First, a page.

The aftermath of the South Sea Bubble left the Bank in an insecure position; however, in the decades that followed the Bank of England gradually recovered from the stigma of the bubble and "...emerged as the guardian of the money supply as well as of the financial concerns of the government of England. Bank of England notes were readily and promptly redeemed in hard coin and, in con­sequence, were not presented for redemption..."12 This eludes to one of the key elements of central banking: credibility. A bank note remains credible so long as holders of the currency believe that it either holds explicit value, by way of being readily redeemable for a precious metal, or the holder can reasonably assume it will be a stable means of exchange.

By the final quarter of the 18th century, the Bank of England had established itself as "... the nearly sole source of paper money in London, although the note issues of country banks lasted well into the following century."13 It was only "beginning about 1825, [that] the Bank of England recognized its responsibility to be 'lender of last resort,'"14 and not until the establishment of the Bank Charter Act of 1844, which forbade the establishment of new note issuing banks, that the Bank of England monopolized currency production.15 Ironically it was the suspension of the 1844 Act during crises in 1857 and 1866 that acted as a type of lender of last resort as it made an infusion of liquidity into the market possible.16 By the end of the 19th century, Britain was at the center of geopolitics and financial affairs and the Bank of England was firmly entrenched as guardian of the domestic fortunes of the worlds most advanced industrialized country as well as the informal supervisor of the international gold standard.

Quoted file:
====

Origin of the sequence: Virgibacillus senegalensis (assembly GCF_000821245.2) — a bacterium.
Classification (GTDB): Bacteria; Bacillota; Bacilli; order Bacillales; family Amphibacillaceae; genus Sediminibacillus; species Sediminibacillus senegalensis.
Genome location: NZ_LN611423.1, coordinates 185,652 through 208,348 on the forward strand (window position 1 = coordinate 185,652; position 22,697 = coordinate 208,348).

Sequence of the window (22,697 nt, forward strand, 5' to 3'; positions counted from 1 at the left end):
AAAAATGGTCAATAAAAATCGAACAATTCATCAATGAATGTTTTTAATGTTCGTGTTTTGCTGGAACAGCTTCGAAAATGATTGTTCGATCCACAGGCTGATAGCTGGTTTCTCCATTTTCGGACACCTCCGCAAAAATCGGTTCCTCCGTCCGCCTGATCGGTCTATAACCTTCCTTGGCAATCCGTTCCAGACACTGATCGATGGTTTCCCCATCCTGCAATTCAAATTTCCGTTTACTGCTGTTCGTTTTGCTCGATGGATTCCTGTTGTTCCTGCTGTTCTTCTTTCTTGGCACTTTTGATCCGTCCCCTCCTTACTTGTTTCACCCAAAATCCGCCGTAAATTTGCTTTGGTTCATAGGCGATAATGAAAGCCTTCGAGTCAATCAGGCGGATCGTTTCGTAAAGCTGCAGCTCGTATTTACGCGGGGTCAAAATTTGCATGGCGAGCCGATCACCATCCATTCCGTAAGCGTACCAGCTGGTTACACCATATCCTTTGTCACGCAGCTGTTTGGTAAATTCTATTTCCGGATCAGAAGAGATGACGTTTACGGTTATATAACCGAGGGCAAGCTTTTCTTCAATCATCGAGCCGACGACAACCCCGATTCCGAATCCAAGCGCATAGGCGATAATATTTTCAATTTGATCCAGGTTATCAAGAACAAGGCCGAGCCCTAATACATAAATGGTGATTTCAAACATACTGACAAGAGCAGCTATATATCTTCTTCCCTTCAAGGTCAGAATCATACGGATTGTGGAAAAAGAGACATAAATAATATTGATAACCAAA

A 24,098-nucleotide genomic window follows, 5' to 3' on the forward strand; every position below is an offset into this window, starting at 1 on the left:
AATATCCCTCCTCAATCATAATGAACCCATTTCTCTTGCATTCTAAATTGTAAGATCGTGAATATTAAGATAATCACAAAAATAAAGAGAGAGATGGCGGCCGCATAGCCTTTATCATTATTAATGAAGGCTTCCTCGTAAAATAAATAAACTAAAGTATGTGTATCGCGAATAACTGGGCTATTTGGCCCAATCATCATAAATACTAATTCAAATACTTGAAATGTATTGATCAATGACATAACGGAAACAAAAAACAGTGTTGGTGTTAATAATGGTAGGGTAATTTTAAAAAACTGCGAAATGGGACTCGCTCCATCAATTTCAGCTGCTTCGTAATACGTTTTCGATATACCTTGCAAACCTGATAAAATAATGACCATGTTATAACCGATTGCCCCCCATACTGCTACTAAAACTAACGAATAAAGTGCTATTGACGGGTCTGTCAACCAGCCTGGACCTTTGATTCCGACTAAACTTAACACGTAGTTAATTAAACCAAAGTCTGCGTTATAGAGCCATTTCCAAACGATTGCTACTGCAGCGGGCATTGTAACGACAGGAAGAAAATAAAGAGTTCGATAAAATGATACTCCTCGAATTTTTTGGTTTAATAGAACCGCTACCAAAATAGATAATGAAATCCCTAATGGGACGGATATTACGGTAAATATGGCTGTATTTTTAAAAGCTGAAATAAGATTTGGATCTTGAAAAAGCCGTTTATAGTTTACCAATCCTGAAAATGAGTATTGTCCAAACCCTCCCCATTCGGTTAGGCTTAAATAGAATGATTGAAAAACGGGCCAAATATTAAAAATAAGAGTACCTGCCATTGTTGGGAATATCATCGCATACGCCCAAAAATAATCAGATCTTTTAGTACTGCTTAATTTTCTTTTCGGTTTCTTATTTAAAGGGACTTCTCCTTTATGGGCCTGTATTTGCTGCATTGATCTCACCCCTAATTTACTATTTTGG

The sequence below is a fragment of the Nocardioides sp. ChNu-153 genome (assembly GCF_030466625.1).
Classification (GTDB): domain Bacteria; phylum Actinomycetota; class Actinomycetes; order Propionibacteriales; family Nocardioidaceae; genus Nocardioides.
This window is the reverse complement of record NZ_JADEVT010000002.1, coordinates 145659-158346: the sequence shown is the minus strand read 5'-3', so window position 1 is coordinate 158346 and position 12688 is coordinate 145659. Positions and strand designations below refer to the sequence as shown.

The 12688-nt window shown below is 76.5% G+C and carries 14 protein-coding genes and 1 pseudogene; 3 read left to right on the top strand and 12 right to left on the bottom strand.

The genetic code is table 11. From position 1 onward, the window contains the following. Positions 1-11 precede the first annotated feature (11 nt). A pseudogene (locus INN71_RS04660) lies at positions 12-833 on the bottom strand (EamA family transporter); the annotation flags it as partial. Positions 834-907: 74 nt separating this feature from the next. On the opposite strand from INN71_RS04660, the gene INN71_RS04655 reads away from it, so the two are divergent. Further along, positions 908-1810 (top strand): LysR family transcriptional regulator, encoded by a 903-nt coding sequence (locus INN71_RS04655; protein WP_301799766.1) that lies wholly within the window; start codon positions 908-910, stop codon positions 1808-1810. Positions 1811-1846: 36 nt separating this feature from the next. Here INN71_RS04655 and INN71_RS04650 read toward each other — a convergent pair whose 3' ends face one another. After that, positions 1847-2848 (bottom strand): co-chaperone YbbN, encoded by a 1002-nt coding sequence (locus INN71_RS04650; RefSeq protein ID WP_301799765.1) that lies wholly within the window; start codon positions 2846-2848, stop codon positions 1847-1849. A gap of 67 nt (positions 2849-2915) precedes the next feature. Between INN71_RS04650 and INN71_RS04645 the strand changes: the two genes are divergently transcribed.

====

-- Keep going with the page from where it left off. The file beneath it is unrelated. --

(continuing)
While not playing the preeminent role of the Bank of England, central banks in other European nations sprang up as part of the rapid political, social, and economic evolution of the continent during the 19th century. Napoleon Bonaparte established the Bank of France in 1800 in order to fulfill the financial needs of his military campaigns and the institution quickly established a monopoly on note issue and formed a close relationship with the state.17 The Bank of Spain was initially formed in 1782 to help finance the American War of Independence; although it was not until Jan. 28, 1856 that royal decree officially named it the Bank of Spain.18 The Dutch Central Bank became the sole issuer of bank notes in the Nether­lands in 1814. Following the political unification of Italy in 1861, an attempt was made to establish a standard currency granting privi­leges to an existing bank rather than a central bank. This attempt was not fully successful, and the Bank of Italy was finally estab­lished as a public institution in 1893 through the merger of three other private banks.19 In Germany, the Reichsbank was created in 1875 as a result of the Prussian victory over France. In truth, the establishment of the Reichsbank was little more than a renaming of the Prussian State bank that had enjoyed a monopoly on note issue and acted as a de facto central bank prior to German unification.20 This brief survey of the formation of various central banks in Europe is far from comprehensive, but it sufficiently illustrates the extent to which central banks were formed for pragmatic rather than theoreti­cal economic reasons. The majority of European central banks were formed to tackle governmental fiscal shortfalls, most often associ­ated with war, rather than in an attempt to ensure domestic financial stability or other lofty economic goals. It is also important to note that these banks typically conducted a large chunk of the banking business in the given country and therefore were able to directly in­fluence monetary and credit conditions, unlike the Bank of England, which was forced to engage in more modem techniques, such as adjusting the discount rate, or the interest rate a central bank charges private banks in need of short term loans, in order to pursue a given monetary policy.